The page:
It’s something that van Gaal has personally sought to address recently, during a BBC interview where he discussed his United tenure in detail and said:
“Di Maria says it was my problem. I played him in every attacking position. You can check that. He never convinced me in any of those positions. He could not deal with the continuous pressure on the ball in the Premier League. That was his problem.”
You cannot expect the best from players if they’re not being utilised properly, ala Mesut Ozil at Arsenal now, but it’s not a good enough excuse for di Maria to not have been working hard to prove he was willing enough to be a versatile attacker and cover various positions – something he does now in Paris.
van Gaal had his own selection issues on a weekly basis, attempting to fit a cluster of players into his side rather than to play his best in their preferred roles, making things more difficult than they needed to be at times. But surely they should have prioritised their club-record signing?
If you’re aware that perhaps it wasn’t his first destination, build the team around him and make him feel welcome! That’s part of United’s problem, being reactive – just like with a returning Paul Pogba – rather than dealing with potential caveats before they arise.
why paris and psg proved a welcome destination
As for Paris Saint-Germain, di Maria was joining a team who had lacked a cutting edge in the final third for a number of years and continually looking for ways to strengthen. With players like Lucas Moura (now at Tottenham), who are good to watch but not exactly the most productive, they longed for top-quality players and those with superstar value.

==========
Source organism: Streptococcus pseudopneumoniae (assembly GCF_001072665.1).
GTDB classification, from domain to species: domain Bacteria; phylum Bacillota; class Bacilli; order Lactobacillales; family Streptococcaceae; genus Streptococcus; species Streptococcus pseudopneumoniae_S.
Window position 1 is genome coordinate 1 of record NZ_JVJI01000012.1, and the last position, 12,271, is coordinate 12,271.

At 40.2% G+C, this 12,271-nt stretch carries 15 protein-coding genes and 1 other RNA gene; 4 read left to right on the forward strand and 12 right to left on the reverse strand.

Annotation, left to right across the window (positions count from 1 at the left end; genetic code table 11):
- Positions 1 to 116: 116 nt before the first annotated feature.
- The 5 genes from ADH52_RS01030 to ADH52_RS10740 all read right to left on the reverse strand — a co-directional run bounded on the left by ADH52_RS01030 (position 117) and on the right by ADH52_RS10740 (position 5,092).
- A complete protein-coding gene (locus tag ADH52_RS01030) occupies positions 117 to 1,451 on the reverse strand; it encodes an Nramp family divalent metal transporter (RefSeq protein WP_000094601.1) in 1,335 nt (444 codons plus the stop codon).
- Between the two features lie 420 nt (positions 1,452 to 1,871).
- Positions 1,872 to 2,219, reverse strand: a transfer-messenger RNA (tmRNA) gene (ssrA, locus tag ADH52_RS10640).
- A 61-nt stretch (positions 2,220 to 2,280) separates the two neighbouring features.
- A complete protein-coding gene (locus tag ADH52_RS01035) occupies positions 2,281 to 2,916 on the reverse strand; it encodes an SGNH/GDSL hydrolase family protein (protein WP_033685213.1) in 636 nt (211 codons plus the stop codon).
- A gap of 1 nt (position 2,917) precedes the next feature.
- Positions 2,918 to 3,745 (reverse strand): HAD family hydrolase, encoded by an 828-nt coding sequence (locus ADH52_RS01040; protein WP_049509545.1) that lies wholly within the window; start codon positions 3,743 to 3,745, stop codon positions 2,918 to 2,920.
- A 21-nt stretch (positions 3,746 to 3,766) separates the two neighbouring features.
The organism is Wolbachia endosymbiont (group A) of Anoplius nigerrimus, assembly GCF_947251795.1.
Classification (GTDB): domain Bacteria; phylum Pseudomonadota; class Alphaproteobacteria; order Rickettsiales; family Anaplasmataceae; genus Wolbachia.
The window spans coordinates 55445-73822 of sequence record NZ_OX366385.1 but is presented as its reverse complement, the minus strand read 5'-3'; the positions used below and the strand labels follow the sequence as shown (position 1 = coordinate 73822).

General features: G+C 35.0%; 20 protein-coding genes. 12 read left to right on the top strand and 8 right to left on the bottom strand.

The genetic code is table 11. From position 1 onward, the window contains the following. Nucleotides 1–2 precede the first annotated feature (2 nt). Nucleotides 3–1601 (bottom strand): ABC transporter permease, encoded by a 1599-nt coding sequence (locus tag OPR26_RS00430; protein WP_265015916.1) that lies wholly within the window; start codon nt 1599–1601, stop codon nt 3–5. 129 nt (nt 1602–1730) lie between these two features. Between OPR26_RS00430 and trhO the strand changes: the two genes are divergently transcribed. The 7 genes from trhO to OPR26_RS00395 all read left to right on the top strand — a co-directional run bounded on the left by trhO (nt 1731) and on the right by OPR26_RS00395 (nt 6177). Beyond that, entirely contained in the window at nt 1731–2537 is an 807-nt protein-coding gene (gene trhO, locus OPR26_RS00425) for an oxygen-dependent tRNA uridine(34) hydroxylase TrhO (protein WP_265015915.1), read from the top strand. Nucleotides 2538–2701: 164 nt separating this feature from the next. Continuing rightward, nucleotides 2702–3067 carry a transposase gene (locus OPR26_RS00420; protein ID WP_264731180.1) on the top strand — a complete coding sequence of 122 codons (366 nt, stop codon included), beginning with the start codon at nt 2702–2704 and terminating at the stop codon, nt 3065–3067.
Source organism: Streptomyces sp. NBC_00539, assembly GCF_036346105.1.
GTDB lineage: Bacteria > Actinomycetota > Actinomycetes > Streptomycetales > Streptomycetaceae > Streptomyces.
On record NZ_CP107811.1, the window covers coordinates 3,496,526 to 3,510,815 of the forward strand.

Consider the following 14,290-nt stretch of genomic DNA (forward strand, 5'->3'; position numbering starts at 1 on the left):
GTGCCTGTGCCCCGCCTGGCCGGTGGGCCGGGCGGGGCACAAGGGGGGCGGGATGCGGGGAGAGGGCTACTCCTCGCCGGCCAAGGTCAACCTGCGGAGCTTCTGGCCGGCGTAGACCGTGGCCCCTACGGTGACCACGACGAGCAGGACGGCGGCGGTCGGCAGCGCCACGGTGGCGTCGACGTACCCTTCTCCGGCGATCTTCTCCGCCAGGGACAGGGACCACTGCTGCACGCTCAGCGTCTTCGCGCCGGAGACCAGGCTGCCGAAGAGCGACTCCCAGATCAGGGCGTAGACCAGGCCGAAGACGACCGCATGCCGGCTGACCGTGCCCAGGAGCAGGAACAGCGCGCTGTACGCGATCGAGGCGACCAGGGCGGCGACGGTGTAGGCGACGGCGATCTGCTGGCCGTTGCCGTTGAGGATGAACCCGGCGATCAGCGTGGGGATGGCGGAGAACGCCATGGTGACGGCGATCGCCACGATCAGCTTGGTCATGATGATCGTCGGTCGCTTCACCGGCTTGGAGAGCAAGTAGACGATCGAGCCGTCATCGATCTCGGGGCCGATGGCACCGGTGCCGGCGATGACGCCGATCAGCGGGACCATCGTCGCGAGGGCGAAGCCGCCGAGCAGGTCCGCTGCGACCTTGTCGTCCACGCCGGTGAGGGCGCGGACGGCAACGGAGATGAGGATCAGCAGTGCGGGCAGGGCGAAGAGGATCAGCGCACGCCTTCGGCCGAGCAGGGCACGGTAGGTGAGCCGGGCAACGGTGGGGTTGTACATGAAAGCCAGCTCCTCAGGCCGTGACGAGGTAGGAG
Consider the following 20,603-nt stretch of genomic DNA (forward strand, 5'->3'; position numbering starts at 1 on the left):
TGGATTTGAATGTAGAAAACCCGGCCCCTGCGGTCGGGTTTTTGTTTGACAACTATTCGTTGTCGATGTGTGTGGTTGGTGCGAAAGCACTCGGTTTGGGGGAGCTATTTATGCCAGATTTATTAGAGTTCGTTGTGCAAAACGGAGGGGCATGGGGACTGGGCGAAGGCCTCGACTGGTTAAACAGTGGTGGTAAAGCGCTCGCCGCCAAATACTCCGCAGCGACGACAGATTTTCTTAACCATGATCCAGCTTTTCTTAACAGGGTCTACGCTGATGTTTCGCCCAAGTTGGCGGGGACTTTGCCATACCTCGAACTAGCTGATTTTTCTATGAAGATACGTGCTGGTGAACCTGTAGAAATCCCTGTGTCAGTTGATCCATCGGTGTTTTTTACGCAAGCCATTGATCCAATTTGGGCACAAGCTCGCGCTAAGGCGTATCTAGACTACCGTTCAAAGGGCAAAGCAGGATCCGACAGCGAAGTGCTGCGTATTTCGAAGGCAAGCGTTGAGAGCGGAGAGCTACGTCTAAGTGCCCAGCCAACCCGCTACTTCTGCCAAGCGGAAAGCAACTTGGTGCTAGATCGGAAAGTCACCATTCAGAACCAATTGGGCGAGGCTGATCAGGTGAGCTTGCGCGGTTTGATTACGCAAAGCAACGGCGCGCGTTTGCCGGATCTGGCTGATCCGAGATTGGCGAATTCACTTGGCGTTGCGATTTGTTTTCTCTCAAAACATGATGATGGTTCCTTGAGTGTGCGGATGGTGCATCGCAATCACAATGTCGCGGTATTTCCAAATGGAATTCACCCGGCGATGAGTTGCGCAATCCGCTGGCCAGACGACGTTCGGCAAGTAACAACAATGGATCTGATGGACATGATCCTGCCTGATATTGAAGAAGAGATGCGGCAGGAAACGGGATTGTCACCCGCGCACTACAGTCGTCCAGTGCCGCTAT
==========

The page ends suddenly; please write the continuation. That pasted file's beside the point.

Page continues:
Ezequiel Lavezzi, Javier Pastore and the list continued: a number of good creative players who were just a level below Europe’s elite. Although you can debate whether he’s still one of the world’s best wingers, he’s a significant upgrade on the aforementioned trio.
Ligue 1’s quality and credibility is often overlooked given the gap between PSG and the chasing pack but even after Monaco’s surprise title-winning season in 2016/17, their stars were sold for eyewatering sums and they haven’t looked the same since.
di Maria had to adapt to a different playing style, new environment, language and teammates – settling quickly and well, the stats speak for themselves. He scored 10 and created 18 assists in 29 league games during his debut campaign, with 10 more (five goals and assists apiece) in the cup competitions.